A nurse and her surgeon-lover are part of a resistance movement in 1940s Czechoslovakia. When they are discovered, her lover flees and she must find a place to hide. A patient whose life ... See full summary »
When the Hutu nationalists raised arms against their Tutsi countrymen in Rwanda in April 1994, the violent uprising marked the beginning of one of the darkest times in African history which resulted in the deaths of almost 800,000 people.
Vusi Madlazi returns to the South African village he left as a young boy (he was organizing against apartheid, and left in fear of his life) to bury his father. He meets up with his brother... See full summary »
Fausta is suffering from a rare disease called the Milk of Sorrow, which is transmitted through the breast milk of pregnant women who were abused or raped during or soon after pregnancy. ... See full summary »
A woman's journey. In a Zulu village, Yesterday is a cheerful mother with an inquisitive five-year-old child, Beauty. Yesterday has a persistent cough, and after several attempts to see the doctor at a regional clinic, she gets a diagnosis. She goes immediately to Jo'burg, where her husband is a miner. Then she must deal with consequences. Her singular motivation is to see that Beauty enrolls in school the next fall. The film begins and ends with Yesterday walking on a road.Written by
YESTERDAY is a film that settles into your heart to remind us how treasureable life is. Few films made with such utter simplicity of focus have addressed a world crisis issue in the form of one couple than this and for that reason alone this film should be widely seen. But there are many other reasons to pay attention to this South African movie.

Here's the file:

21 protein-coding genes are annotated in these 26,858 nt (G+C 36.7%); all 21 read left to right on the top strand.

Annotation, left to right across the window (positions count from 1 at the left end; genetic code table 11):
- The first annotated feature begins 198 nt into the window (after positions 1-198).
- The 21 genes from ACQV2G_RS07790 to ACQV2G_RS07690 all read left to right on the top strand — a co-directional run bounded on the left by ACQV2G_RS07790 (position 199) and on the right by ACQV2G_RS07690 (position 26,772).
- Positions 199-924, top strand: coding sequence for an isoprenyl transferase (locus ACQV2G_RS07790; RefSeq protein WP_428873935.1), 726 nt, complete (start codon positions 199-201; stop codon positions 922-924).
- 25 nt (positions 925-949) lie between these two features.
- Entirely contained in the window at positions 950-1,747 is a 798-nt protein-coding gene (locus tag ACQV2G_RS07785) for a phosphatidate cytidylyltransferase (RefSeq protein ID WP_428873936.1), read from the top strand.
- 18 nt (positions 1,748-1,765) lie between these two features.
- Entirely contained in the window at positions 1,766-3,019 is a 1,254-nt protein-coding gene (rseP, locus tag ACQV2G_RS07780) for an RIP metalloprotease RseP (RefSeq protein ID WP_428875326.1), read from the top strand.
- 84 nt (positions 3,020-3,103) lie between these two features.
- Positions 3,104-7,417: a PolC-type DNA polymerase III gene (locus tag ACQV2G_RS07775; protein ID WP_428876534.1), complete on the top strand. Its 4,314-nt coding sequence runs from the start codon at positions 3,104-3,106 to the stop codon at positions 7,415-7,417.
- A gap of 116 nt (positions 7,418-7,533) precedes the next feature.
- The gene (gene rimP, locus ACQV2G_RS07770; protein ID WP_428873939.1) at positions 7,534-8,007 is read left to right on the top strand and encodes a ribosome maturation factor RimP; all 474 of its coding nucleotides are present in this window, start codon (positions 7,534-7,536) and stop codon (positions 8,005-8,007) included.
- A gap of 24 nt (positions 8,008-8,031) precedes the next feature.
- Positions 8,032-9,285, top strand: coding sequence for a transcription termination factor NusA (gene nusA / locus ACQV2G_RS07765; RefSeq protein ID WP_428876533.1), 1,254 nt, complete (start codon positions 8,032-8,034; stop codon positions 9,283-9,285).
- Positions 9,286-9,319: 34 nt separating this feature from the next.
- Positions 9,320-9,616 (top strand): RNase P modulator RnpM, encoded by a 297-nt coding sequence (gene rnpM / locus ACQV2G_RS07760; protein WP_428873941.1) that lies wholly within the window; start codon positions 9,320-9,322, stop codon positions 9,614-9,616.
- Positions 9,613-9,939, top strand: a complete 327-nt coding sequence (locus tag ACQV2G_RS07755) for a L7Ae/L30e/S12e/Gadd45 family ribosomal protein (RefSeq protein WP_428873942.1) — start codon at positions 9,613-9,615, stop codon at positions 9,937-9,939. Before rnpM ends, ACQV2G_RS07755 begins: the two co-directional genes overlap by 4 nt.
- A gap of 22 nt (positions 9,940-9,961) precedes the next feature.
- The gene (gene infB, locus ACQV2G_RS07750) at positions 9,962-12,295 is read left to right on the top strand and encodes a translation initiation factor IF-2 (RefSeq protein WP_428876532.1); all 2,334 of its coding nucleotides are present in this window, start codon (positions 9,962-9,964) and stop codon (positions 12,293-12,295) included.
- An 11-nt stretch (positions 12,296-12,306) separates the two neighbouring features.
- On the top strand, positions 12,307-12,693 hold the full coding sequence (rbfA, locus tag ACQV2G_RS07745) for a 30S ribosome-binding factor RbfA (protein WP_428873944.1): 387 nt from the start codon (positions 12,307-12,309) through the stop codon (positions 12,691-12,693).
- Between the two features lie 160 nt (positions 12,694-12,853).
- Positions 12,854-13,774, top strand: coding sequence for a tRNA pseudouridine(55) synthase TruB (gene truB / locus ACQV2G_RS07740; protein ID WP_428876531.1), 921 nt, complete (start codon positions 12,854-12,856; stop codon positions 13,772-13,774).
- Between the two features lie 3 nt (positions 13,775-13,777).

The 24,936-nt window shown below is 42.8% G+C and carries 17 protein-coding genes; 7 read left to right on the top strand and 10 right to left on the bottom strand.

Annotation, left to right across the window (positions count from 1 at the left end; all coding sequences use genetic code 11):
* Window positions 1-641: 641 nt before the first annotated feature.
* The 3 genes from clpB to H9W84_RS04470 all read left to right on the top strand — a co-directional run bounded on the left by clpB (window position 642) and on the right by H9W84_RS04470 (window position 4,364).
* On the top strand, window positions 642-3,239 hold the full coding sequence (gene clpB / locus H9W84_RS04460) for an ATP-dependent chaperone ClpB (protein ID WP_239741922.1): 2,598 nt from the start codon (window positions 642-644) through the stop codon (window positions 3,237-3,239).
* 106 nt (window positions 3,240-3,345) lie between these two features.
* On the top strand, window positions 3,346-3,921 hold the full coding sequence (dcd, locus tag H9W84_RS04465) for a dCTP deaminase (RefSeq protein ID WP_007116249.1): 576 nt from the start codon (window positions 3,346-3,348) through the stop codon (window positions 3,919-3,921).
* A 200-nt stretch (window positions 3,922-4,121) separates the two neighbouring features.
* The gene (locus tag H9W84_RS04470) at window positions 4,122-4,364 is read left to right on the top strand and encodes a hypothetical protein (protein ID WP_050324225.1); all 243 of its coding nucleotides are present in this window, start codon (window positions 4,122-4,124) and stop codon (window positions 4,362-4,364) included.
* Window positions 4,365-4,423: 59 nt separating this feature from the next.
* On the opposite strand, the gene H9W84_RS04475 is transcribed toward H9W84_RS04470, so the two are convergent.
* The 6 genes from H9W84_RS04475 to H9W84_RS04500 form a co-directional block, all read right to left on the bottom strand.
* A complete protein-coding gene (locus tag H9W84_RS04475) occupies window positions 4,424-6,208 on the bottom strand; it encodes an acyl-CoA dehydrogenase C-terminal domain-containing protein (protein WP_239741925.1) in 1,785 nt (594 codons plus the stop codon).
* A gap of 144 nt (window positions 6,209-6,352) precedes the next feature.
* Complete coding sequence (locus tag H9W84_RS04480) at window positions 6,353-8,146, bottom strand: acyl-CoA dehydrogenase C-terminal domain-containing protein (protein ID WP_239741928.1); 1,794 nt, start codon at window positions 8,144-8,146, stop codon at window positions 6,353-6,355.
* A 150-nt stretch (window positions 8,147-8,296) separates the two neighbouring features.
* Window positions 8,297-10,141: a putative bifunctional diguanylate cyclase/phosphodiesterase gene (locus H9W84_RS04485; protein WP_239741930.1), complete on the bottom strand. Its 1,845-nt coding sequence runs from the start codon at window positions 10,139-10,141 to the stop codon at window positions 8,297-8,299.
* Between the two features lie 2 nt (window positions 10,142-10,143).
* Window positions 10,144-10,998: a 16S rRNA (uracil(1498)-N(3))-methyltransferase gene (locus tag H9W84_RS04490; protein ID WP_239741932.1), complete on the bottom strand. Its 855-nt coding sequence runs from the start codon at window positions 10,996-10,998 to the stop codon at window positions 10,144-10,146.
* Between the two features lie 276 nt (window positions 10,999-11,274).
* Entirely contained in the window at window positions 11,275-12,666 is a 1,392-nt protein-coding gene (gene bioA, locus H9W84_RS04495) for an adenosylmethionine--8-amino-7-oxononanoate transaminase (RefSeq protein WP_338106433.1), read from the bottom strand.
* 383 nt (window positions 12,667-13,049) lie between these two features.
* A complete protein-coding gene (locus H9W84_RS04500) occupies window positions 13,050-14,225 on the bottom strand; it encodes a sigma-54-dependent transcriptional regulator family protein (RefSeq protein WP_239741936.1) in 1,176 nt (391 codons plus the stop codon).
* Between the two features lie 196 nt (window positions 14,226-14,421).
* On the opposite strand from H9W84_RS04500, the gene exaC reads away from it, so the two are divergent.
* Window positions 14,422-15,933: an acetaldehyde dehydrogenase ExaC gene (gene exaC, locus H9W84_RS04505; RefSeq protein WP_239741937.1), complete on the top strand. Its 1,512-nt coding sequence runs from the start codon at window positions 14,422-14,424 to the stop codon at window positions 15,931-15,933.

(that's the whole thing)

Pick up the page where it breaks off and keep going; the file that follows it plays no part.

Yesterday (Leleti Khumalo) is an eloquently beautiful Zulu woman who discovers she has been infected with HIV from her coal miner husband (Kenneth Khambula). She confronts him with that fact and his response is embarrassed rage and physical abuse. Yesterday is concerned that her daughter live to attend school and have a chance at a better life. She is befriended by the school teacher (Harriet Lenabe) and by the doctor in whom she confides (Camilla Walker). Growing ill from AIDS, Yesterday's husband returns home and seeks Yesterday's succor and forgiveness on his deathbed. The power of Yesterday's spirit only grows stronger with every sad reality of her life: she is determined to stay alive until her daughter is safely in school and the future that transition promises.
Each of these actors provide astonishing performances, so delicately nuanced that they are able to pry open the heart. The majestically beautiful scenery of South Africa, with its mist-clothed mountains and far reaching stretches of horizons, plays an important role in this story: nature remains the guardian of mortals. Director and writer Darrell Roodt has a little masterpiece of a film here and one that deserves all of our attention. Highly Recommended. Grady Harp
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